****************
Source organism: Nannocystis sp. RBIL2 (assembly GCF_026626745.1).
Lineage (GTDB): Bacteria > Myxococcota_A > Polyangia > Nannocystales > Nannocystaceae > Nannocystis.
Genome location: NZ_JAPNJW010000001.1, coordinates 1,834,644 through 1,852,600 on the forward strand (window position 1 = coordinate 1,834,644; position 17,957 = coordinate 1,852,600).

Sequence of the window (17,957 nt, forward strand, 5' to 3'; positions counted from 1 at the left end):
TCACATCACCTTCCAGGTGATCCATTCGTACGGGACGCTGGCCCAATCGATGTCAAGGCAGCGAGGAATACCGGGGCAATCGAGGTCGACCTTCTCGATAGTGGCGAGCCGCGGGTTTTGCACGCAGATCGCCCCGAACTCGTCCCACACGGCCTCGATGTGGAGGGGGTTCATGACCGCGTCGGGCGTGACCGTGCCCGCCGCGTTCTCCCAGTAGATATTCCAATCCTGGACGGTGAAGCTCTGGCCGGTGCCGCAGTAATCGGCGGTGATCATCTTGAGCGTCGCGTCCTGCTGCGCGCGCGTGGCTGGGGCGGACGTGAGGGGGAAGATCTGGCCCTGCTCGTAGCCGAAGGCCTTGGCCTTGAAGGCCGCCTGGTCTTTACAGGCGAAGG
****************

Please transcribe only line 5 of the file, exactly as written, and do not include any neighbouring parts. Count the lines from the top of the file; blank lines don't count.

TCACATCACCTTCCAGGTGATCCATTCGTACGGGACGCTGGCCCAATCGATGTCAAGGCAGCGAGGAATACCGGGGCAATCGAGGTCGACCTTCTCGATAGTGGCGAGCCGCGGGTTTTGCACGCAGATCGCCCCGAACTCGTCCCACACGGCCTCGATGTGGAGGGGGTTCATGACCGCGTCGGGCGTGACCGTGCCCGCCGCGTTCTCCCAGTAGATATTCCAATCCTGGACGGTGAAGCTCTGGCCGGTGCCGCAGTAATCGGCGGTGATCATCTTGAGCGTCGCGTCCTGCTGCGCGCGCGTGGCTGGGGCGGACGTGAGGGGGAAGATCTGGCCCTGCTCGTAGCCGAAGGCCTTGGCCTTGAAGGCCGCCTGGTCTTTACAGGCGAAGG